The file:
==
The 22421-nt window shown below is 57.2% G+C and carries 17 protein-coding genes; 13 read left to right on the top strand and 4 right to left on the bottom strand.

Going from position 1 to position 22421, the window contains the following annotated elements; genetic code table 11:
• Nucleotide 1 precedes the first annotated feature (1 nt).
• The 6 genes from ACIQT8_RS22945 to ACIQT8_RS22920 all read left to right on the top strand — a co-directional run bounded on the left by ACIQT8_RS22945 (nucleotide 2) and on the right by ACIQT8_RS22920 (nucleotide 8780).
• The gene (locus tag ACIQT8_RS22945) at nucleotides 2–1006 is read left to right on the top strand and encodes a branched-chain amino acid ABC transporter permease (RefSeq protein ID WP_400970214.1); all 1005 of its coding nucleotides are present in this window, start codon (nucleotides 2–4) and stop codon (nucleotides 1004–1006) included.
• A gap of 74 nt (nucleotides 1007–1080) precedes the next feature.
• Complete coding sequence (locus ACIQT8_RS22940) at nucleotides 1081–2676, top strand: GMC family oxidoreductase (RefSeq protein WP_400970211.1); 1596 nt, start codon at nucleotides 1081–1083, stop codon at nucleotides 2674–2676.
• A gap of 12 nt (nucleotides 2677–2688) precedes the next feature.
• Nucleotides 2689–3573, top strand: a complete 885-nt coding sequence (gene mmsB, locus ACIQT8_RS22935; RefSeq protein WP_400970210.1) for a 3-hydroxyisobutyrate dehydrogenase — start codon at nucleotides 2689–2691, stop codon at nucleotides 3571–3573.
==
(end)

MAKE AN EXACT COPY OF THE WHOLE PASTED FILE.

The 22421-nt window shown below is 57.2% G+C and carries 17 protein-coding genes; 13 read left to right on the top strand and 4 right to left on the bottom strand.

Going from position 1 to position 22421, the window contains the following annotated elements; genetic code table 11:
• Nucleotide 1 precedes the first annotated feature (1 nt).
• The 6 genes from ACIQT8_RS22945 to ACIQT8_RS22920 all read left to right on the top strand — a co-directional run bounded on the left by ACIQT8_RS22945 (nucleotide 2) and on the right by ACIQT8_RS22920 (nucleotide 8780).
• The gene (locus tag ACIQT8_RS22945) at nucleotides 2–1006 is read left to right on the top strand and encodes a branched-chain amino acid ABC transporter permease (RefSeq protein ID WP_400970214.1); all 1005 of its coding nucleotides are present in this window, start codon (nucleotides 2–4) and stop codon (nucleotides 1004–1006) included.
• A gap of 74 nt (nucleotides 1007–1080) precedes the next feature.
• Complete coding sequence (locus ACIQT8_RS22940) at nucleotides 1081–2676, top strand: GMC family oxidoreductase (RefSeq protein WP_400970211.1); 1596 nt, start codon at nucleotides 1081–1083, stop codon at nucleotides 2674–2676.
• A gap of 12 nt (nucleotides 2677–2688) precedes the next feature.
• Nucleotides 2689–3573, top strand: a complete 885-nt coding sequence (gene mmsB, locus ACIQT8_RS22935; RefSeq protein WP_400970210.1) for a 3-hydroxyisobutyrate dehydrogenase — start codon at nucleotides 2689–2691, stop codon at nucleotides 3571–3573.